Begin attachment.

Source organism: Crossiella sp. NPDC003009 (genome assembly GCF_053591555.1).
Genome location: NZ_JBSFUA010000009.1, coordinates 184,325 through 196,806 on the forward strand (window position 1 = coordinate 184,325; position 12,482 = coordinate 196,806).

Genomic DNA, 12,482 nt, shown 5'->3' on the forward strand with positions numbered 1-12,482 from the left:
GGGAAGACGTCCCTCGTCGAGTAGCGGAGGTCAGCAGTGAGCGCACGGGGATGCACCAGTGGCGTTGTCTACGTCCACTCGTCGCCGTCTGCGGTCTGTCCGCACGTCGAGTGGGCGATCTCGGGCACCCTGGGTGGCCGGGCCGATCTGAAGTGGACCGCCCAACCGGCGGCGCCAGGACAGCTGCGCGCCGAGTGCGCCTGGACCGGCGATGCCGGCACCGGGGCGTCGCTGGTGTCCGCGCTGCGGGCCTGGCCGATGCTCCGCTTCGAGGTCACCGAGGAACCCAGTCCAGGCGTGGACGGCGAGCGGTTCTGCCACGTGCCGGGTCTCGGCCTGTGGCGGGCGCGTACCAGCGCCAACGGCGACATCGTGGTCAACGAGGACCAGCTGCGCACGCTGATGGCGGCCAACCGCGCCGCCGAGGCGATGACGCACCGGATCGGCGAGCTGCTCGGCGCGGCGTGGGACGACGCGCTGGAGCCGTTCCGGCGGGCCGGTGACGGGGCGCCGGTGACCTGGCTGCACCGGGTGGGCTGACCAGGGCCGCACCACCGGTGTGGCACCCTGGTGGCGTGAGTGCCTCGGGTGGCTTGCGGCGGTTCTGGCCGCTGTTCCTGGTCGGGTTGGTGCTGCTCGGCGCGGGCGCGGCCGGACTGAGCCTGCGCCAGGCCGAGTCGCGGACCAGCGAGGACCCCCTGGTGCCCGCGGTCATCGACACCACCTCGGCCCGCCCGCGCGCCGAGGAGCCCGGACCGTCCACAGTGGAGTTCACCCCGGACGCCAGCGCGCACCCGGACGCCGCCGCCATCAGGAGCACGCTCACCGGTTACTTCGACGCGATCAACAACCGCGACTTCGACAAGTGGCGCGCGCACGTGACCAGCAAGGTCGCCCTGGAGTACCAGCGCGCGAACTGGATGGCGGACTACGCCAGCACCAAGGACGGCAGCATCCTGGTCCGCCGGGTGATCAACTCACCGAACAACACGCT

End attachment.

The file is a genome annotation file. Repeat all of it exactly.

Source organism: Crossiella sp. NPDC003009 (genome assembly GCF_053591555.1).
Genome location: NZ_JBSFUA010000009.1, coordinates 184,325 through 196,806 on the forward strand (window position 1 = coordinate 184,325; position 12,482 = coordinate 196,806).

Genomic DNA, 12,482 nt, shown 5'->3' on the forward strand with positions numbered 1-12,482 from the left:
GGGAAGACGTCCCTCGTCGAGTAGCGGAGGTCAGCAGTGAGCGCACGGGGATGCACCAGTGGCGTTGTCTACGTCCACTCGTCGCCGTCTGCGGTCTGTCCGCACGTCGAGTGGGCGATCTCGGGCACCCTGGGTGGCCGGGCCGATCTGAAGTGGACCGCCCAACCGGCGGCGCCAGGACAGCTGCGCGCCGAGTGCGCCTGGACCGGCGATGCCGGCACCGGGGCGTCGCTGGTGTCCGCGCTGCGGGCCTGGCCGATGCTCCGCTTCGAGGTCACCGAGGAACCCAGTCCAGGCGTGGACGGCGAGCGGTTCTGCCACGTGCCGGGTCTCGGCCTGTGGCGGGCGCGTACCAGCGCCAACGGCGACATCGTGGTCAACGAGGACCAGCTGCGCACGCTGATGGCGGCCAACCGCGCCGCCGAGGCGATGACGCACCGGATCGGCGAGCTGCTCGGCGCGGCGTGGGACGACGCGCTGGAGCCGTTCCGGCGGGCCGGTGACGGGGCGCCGGTGACCTGGCTGCACCGGGTGGGCTGACCAGGGCCGCACCACCGGTGTGGCACCCTGGTGGCGTGAGTGCCTCGGGTGGCTTGCGGCGGTTCTGGCCGCTGTTCCTGGTCGGGTTGGTGCTGCTCGGCGCGGGCGCGGCCGGACTGAGCCTGCGCCAGGCCGAGTCGCGGACCAGCGAGGACCCCCTGGTGCCCGCGGTCATCGACACCACCTCGGCCCGCCCGCGCGCCGAGGAGCCCGGACCGTCCACAGTGGAGTTCACCCCGGACGCCAGCGCGCACCCGGACGCCGCCGCCATCAGGAGCACGCTCACCGGTTACTTCGACGCGATCAACAACCGCGACTTCGACAAGTGGCGCGCGCACGTGACCAGCAAGGTCGCCCTGGAGTACCAGCGCGCGAACTGGATGGCGGACTACGCCAGCACCAAGGACGGCAGCATCCTGGTCCGCCGGGTGATCAACTCACCGAACAACACGCT